The recent United States Supreme Court ruling in United States v. Windsor (see prior blog article here) invalidated Section 3 of the Defense of Marriage Act, which had defined marriage as a union between a man and a woman. The ruling greatly expands the estate and tax planning techniques available for married same-sex couples who live in a state like California that recognizes same-sex marriage.
On August 29, 2013, the Internal Revenue Service (IRS) issued Revenue Ruling 2013-17, which provides technical guidance for the federal tax treatment of married same-sex couples in light of the Windsor decision. The Revenue Ruling provides the following guidance:
- Gender neutral terms in the Internal Revenue Code (the “Code) which refer to marital status include individuals in same-sex marriages. Terms such as “spouse” and “marriage”, include persons in same sex marriages if the couple is lawfully married. The terms “husband” and “wife” include same-sex spouses.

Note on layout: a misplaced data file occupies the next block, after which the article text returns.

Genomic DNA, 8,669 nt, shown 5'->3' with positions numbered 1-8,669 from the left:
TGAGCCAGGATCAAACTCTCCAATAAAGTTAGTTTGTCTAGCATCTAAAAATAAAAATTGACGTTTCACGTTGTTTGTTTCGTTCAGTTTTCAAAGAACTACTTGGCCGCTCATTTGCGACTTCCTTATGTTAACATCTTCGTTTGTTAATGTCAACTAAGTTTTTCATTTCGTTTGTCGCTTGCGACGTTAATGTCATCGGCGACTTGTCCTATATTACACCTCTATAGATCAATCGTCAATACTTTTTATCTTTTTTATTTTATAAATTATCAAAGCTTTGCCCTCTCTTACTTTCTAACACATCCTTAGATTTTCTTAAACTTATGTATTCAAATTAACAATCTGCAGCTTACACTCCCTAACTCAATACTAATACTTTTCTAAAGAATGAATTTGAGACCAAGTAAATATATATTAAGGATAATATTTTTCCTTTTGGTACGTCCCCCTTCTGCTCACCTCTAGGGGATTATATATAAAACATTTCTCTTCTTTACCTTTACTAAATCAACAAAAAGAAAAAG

- Marital status is based on the laws of the state where marriage was entered into. The IRS will recognize the marriages of individuals of the same sex who were married in a state that recognizes same-sex marriage, even if the couple lives in a state that does not.
- The term “marriage” does not include registered domestic partnerships. This rule applies to same-sex and opposite sex couples.
While this Revenue Ruling may be relied upon for the purpose of filing tax returns, married same-sex couples should consult with their tax advisor regarding whether to file amended or protective income, gift and estate tax returns. The Revenue Ruling indicates that the IRS intends to issue additional guidance on the application of the Windsor decision to Federal tax administration, including the application of the ruling to employee benefit plans and arrangements.
Even if the Windsor decision does not apply to you, it is important that you review your estate plan in light of the “permanent” transfer tax relief passed by Congress earlier this year.